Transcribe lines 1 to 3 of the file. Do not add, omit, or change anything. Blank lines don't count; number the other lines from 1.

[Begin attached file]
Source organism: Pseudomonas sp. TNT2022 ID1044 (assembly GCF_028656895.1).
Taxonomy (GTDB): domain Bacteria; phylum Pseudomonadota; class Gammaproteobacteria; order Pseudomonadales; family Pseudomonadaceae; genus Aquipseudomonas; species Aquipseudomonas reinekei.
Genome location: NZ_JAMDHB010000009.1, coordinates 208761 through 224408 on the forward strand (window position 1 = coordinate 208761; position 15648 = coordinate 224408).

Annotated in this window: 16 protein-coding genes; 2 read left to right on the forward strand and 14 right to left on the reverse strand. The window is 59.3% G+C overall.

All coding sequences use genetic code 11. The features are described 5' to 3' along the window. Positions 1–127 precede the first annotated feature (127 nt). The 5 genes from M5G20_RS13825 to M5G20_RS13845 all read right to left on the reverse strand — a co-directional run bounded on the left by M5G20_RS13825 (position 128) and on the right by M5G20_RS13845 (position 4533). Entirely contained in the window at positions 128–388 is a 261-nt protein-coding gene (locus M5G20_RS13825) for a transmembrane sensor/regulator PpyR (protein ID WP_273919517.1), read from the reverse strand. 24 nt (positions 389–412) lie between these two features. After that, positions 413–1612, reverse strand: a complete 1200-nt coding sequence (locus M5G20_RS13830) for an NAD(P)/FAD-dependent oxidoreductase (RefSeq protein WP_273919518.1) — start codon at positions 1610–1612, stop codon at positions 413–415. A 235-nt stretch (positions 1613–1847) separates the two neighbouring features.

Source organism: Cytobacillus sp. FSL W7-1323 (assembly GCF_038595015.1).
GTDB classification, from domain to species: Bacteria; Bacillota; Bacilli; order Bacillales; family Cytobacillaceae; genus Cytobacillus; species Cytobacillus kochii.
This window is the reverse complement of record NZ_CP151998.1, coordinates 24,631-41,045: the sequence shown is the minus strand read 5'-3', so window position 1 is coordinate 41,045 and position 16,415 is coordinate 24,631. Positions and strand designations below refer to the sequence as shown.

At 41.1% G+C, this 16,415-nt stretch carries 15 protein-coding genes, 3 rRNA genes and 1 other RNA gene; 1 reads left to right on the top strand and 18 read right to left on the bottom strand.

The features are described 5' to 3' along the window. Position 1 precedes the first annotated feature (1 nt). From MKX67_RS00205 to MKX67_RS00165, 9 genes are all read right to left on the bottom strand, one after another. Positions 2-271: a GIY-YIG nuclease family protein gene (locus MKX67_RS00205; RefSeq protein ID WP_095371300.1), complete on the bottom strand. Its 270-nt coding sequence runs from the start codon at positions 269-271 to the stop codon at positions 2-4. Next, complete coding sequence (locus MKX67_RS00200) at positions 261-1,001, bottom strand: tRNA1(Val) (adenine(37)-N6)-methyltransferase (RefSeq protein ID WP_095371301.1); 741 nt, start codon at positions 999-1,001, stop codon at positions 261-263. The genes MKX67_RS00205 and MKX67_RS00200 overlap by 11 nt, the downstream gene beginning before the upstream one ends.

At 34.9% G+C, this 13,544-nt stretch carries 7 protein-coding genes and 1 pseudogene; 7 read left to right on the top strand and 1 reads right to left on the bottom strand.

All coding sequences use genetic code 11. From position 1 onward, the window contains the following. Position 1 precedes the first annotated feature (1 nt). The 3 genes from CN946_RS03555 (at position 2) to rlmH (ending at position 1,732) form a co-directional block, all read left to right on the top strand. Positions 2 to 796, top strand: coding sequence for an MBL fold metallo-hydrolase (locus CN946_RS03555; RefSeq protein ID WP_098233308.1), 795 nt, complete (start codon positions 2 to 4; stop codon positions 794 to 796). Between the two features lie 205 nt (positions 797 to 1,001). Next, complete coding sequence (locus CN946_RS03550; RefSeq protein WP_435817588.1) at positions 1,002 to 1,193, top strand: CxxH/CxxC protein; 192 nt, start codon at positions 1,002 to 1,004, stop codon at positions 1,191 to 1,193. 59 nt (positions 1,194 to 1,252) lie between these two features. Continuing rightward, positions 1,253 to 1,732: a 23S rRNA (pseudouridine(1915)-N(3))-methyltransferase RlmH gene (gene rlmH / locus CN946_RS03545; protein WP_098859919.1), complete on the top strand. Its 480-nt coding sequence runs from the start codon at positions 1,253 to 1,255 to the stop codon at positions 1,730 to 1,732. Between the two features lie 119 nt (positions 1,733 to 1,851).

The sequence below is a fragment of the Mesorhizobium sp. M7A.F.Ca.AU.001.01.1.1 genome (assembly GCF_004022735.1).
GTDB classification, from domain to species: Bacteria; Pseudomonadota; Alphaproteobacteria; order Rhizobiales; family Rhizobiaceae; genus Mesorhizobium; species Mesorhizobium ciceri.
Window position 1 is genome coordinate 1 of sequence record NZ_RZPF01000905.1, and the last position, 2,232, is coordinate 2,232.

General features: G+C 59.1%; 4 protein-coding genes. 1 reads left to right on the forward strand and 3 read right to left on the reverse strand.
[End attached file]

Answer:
Source organism: Pseudomonas sp. TNT2022 ID1044 (assembly GCF_028656895.1).
Taxonomy (GTDB): domain Bacteria; phylum Pseudomonadota; class Gammaproteobacteria; order Pseudomonadales; family Pseudomonadaceae; genus Aquipseudomonas; species Aquipseudomonas reinekei.
Genome location: NZ_JAMDHB010000009.1, coordinates 208761 through 224408 on the forward strand (window position 1 = coordinate 208761; position 15648 = coordinate 224408).